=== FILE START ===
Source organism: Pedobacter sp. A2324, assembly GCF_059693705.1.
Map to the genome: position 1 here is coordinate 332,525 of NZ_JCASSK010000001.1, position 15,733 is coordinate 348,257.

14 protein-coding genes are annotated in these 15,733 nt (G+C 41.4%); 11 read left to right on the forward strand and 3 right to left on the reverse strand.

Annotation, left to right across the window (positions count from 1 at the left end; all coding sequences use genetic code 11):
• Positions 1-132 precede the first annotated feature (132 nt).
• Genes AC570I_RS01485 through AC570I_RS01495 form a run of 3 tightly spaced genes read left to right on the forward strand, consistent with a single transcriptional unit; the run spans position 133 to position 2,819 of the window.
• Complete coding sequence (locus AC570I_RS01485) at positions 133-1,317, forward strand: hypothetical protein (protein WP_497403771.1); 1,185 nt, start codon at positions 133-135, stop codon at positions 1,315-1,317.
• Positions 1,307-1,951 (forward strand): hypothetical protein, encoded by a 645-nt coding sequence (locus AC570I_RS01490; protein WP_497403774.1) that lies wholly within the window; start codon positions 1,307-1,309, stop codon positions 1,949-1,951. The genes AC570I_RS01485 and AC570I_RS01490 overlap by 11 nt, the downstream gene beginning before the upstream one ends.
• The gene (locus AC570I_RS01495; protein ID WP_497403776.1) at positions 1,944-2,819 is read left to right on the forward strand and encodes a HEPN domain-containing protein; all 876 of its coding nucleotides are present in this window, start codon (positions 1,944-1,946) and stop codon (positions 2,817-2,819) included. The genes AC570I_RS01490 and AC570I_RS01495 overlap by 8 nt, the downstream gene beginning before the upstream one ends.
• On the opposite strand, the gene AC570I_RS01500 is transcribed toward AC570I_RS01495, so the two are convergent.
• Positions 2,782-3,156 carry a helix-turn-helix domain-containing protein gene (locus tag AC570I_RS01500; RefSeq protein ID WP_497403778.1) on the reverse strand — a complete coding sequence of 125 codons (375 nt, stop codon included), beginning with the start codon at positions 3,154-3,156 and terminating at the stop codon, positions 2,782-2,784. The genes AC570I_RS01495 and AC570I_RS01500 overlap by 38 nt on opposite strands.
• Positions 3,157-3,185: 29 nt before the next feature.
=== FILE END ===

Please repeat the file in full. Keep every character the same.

Source organism: Pedobacter sp. A2324, assembly GCF_059693705.1.
Map to the genome: position 1 here is coordinate 332,525 of NZ_JCASSK010000001.1, position 15,733 is coordinate 348,257.

14 protein-coding genes are annotated in these 15,733 nt (G+C 41.4%); 11 read left to right on the forward strand and 3 right to left on the reverse strand.

Annotation, left to right across the window (positions count from 1 at the left end; all coding sequences use genetic code 11):
• Positions 1-132 precede the first annotated feature (132 nt).
• Genes AC570I_RS01485 through AC570I_RS01495 form a run of 3 tightly spaced genes read left to right on the forward strand, consistent with a single transcriptional unit; the run spans position 133 to position 2,819 of the window.
• Complete coding sequence (locus AC570I_RS01485) at positions 133-1,317, forward strand: hypothetical protein (protein WP_497403771.1); 1,185 nt, start codon at positions 133-135, stop codon at positions 1,315-1,317.
• Positions 1,307-1,951 (forward strand): hypothetical protein, encoded by a 645-nt coding sequence (locus AC570I_RS01490; protein WP_497403774.1) that lies wholly within the window; start codon positions 1,307-1,309, stop codon positions 1,949-1,951. The genes AC570I_RS01485 and AC570I_RS01490 overlap by 11 nt, the downstream gene beginning before the upstream one ends.
• The gene (locus AC570I_RS01495; protein ID WP_497403776.1) at positions 1,944-2,819 is read left to right on the forward strand and encodes a HEPN domain-containing protein; all 876 of its coding nucleotides are present in this window, start codon (positions 1,944-1,946) and stop codon (positions 2,817-2,819) included. The genes AC570I_RS01490 and AC570I_RS01495 overlap by 8 nt, the downstream gene beginning before the upstream one ends.
• On the opposite strand, the gene AC570I_RS01500 is transcribed toward AC570I_RS01495, so the two are convergent.
• Positions 2,782-3,156 carry a helix-turn-helix domain-containing protein gene (locus tag AC570I_RS01500; RefSeq protein ID WP_497403778.1) on the reverse strand — a complete coding sequence of 125 codons (375 nt, stop codon included), beginning with the start codon at positions 3,154-3,156 and terminating at the stop codon, positions 2,782-2,784. The genes AC570I_RS01495 and AC570I_RS01500 overlap by 38 nt on opposite strands.
• Positions 3,157-3,185: 29 nt before the next feature.